Acneiform Eruptions

Updated: Feb 08, 2016
  • Author: Julianne H Kuflik, MD; Chief Editor: Dirk M Elston, MD  more...
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Overview

Background

Acneiform eruptions are dermatoses that resemble acne vulgaris. Lesions may be papulopustular, nodular, or cystic. While acne vulgaris typically consists of comedones, acneiform eruptions (such as acneiform drug eruptions) usually lack comedones clinically. See the image below.

Acneiform eruption. Courtesy of DermNet New Zealan Acneiform eruption. Courtesy of DermNet New Zealand (http://www.dermnetnz.org/assets/Uploads/doctors/quizzes/48/case6.jpg).

Acnelike eruptions develop as a result of infections, hormonal or metabolic abnormalities, genetic disorders, and drug reactions.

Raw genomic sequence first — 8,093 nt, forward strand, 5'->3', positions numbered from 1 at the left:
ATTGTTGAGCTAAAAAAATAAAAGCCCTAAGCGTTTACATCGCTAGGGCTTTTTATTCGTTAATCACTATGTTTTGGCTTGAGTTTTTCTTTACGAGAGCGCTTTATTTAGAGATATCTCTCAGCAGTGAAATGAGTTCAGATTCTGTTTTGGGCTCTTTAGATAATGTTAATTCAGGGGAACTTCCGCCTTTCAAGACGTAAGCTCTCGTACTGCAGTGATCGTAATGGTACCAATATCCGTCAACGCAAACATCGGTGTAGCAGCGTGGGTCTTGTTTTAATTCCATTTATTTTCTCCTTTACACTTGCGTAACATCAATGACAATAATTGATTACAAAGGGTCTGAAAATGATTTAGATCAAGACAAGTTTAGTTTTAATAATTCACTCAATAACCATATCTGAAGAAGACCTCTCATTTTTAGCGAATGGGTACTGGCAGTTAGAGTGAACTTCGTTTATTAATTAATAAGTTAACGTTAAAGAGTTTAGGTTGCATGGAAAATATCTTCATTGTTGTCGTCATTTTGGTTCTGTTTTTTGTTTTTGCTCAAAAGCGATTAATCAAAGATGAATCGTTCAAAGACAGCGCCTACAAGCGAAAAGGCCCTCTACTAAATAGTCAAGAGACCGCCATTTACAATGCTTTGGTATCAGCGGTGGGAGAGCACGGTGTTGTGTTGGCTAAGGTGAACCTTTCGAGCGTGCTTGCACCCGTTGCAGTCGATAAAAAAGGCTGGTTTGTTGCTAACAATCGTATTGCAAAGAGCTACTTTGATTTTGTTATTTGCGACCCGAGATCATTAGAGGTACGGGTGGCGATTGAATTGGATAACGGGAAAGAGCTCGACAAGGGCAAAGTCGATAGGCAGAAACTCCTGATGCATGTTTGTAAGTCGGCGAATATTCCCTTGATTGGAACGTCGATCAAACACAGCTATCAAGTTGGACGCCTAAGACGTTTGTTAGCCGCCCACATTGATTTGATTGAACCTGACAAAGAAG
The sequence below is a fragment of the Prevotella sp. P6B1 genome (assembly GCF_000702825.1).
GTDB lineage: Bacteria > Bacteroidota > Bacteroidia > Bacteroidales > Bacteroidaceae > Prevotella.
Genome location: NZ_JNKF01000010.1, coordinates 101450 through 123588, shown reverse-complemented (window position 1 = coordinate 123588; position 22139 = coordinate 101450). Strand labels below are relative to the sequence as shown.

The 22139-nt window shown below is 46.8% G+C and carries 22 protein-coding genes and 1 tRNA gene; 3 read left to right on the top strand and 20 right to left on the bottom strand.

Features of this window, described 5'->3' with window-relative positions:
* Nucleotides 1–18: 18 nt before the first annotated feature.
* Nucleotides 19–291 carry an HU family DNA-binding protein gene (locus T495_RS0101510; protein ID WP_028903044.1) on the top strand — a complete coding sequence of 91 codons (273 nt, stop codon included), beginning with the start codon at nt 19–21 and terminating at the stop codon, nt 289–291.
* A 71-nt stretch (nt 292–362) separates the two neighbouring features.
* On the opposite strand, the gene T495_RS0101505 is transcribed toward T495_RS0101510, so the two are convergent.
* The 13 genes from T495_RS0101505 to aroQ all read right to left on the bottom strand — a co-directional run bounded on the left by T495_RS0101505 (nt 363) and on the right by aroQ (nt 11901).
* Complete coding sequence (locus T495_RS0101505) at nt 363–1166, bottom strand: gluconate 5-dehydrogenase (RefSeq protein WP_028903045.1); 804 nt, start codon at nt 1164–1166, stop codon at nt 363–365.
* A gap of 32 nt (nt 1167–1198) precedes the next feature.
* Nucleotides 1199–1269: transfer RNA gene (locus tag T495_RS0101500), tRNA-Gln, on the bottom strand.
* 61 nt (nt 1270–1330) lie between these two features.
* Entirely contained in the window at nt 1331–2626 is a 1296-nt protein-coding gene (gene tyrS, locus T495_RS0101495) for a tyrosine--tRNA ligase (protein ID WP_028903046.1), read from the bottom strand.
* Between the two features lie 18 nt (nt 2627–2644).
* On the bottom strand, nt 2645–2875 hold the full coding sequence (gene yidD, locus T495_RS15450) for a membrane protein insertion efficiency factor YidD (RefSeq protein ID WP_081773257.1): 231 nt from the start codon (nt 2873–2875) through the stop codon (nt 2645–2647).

Those entities included in this discussion are nevus comedonicus, eruptive hair cysts, tuberous sclerosis, [1, 2] amineptine acne, steroid acne, chloracne, acneiform drug eruptions, gram-negative folliculitis, eosinophilic pustular folliculitis, Pityrosporum folliculitis, coccidioidomycosis, secondary syphilis, [3, 4] sporotrichosis, [5] rosacea, and perioral dermatitis.